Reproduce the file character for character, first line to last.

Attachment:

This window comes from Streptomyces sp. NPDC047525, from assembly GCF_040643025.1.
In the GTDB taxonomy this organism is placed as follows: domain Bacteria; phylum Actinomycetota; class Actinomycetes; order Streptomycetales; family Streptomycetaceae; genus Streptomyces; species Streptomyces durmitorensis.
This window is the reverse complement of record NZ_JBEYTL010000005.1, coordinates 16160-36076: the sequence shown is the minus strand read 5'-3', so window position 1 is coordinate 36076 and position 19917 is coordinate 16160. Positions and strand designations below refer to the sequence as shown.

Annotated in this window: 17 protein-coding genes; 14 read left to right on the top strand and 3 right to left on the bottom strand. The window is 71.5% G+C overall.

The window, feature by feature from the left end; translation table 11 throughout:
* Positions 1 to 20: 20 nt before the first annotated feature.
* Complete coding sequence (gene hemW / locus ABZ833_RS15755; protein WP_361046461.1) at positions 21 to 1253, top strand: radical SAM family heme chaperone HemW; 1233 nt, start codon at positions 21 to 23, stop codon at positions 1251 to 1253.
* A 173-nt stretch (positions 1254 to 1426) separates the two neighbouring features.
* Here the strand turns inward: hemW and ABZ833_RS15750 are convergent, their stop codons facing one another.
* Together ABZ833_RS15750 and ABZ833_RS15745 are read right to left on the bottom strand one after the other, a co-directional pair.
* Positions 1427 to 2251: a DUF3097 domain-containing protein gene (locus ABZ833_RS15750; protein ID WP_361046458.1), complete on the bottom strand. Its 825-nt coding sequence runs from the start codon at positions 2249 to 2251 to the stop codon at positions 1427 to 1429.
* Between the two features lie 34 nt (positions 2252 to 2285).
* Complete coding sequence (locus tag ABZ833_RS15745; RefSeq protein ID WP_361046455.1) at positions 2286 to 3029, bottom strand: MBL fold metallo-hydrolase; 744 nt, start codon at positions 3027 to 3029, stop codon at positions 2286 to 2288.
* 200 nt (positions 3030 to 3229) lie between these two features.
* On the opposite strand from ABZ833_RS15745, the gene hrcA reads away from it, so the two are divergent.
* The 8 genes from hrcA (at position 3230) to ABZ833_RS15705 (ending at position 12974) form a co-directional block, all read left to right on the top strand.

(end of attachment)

This window comes from Streptomyces sp. NPDC047525, from assembly GCF_040643025.1.
In the GTDB taxonomy this organism is placed as follows: domain Bacteria; phylum Actinomycetota; class Actinomycetes; order Streptomycetales; family Streptomycetaceae; genus Streptomyces; species Streptomyces durmitorensis.
This window is the reverse complement of record NZ_JBEYTL010000005.1, coordinates 16160-36076: the sequence shown is the minus strand read 5'-3', so window position 1 is coordinate 36076 and position 19917 is coordinate 16160. Positions and strand designations below refer to the sequence as shown.

Annotated in this window: 17 protein-coding genes; 14 read left to right on the top strand and 3 right to left on the bottom strand. The window is 71.5% G+C overall.

The window, feature by feature from the left end; translation table 11 throughout:
* Positions 1 to 20: 20 nt before the first annotated feature.
* Complete coding sequence (gene hemW / locus ABZ833_RS15755; protein WP_361046461.1) at positions 21 to 1253, top strand: radical SAM family heme chaperone HemW; 1233 nt, start codon at positions 21 to 23, stop codon at positions 1251 to 1253.
* A 173-nt stretch (positions 1254 to 1426) separates the two neighbouring features.
* Here the strand turns inward: hemW and ABZ833_RS15750 are convergent, their stop codons facing one another.
* Together ABZ833_RS15750 and ABZ833_RS15745 are read right to left on the bottom strand one after the other, a co-directional pair.
* Positions 1427 to 2251: a DUF3097 domain-containing protein gene (locus ABZ833_RS15750; protein ID WP_361046458.1), complete on the bottom strand. Its 825-nt coding sequence runs from the start codon at positions 2249 to 2251 to the stop codon at positions 1427 to 1429.
* Between the two features lie 34 nt (positions 2252 to 2285).
* Complete coding sequence (locus tag ABZ833_RS15745; RefSeq protein ID WP_361046455.1) at positions 2286 to 3029, bottom strand: MBL fold metallo-hydrolase; 744 nt, start codon at positions 3027 to 3029, stop codon at positions 2286 to 2288.
* 200 nt (positions 3030 to 3229) lie between these two features.
* On the opposite strand from ABZ833_RS15745, the gene hrcA reads away from it, so the two are divergent.
* The 8 genes from hrcA (at position 3230) to ABZ833_RS15705 (ending at position 12974) form a co-directional block, all read left to right on the top strand.